Hence, also, my friends of the LAITY, you may see how much ministers need the assistance of your prayers. Even the great Paul did not disdain to ask the prayers of common Christians—but repeats his request over and over. And I, from much more urgent necessity, as the mouth of these my friends—beg this charity of you for both myself and them. Surely, you cannot deny it, especially as yourselves will reap the advantage in the outcome; for whatever ministerial abilities God may bestow upon us, in answer to your prayers—they are to be employed for your service. And it is our being so poorly qualified to serve you, which extorts this request from us, and is the cause of many a weeping, bitter hour to us.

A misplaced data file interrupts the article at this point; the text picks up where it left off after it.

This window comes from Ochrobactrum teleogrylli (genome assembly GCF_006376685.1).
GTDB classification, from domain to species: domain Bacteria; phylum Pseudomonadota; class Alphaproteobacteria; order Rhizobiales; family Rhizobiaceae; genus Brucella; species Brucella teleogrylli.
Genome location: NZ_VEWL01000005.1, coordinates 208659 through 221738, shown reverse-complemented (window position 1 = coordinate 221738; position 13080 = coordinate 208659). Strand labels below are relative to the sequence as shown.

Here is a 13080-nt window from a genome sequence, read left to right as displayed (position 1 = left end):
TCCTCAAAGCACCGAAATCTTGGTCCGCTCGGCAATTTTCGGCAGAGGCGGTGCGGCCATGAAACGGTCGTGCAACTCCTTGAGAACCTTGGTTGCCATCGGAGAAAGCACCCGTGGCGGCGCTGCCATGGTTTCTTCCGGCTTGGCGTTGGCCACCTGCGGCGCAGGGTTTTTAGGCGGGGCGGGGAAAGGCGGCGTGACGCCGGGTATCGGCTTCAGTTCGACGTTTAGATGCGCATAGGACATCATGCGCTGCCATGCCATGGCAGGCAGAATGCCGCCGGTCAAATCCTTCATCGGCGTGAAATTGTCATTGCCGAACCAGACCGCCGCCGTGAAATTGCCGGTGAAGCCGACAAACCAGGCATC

You must, also, hence see, that it is your concern to work with ministers of the gospel in promoting the benevolent and important ends of their office. Endeavor so to attend upon their ministrations, as that you yourselves may be saved by them. And endeavor by your life and example, and all methods in your power—to make them useful to others.

Oh! let us all, ministers and people, form a noble confederacy against the kingdom of darkness, and make a vigorous attack upon it, with our united forces! Let us all enlist volunteers—as good soldiers, under Jesus; and in our post, whether high or low—do all we can to promote his kingdom! Amen.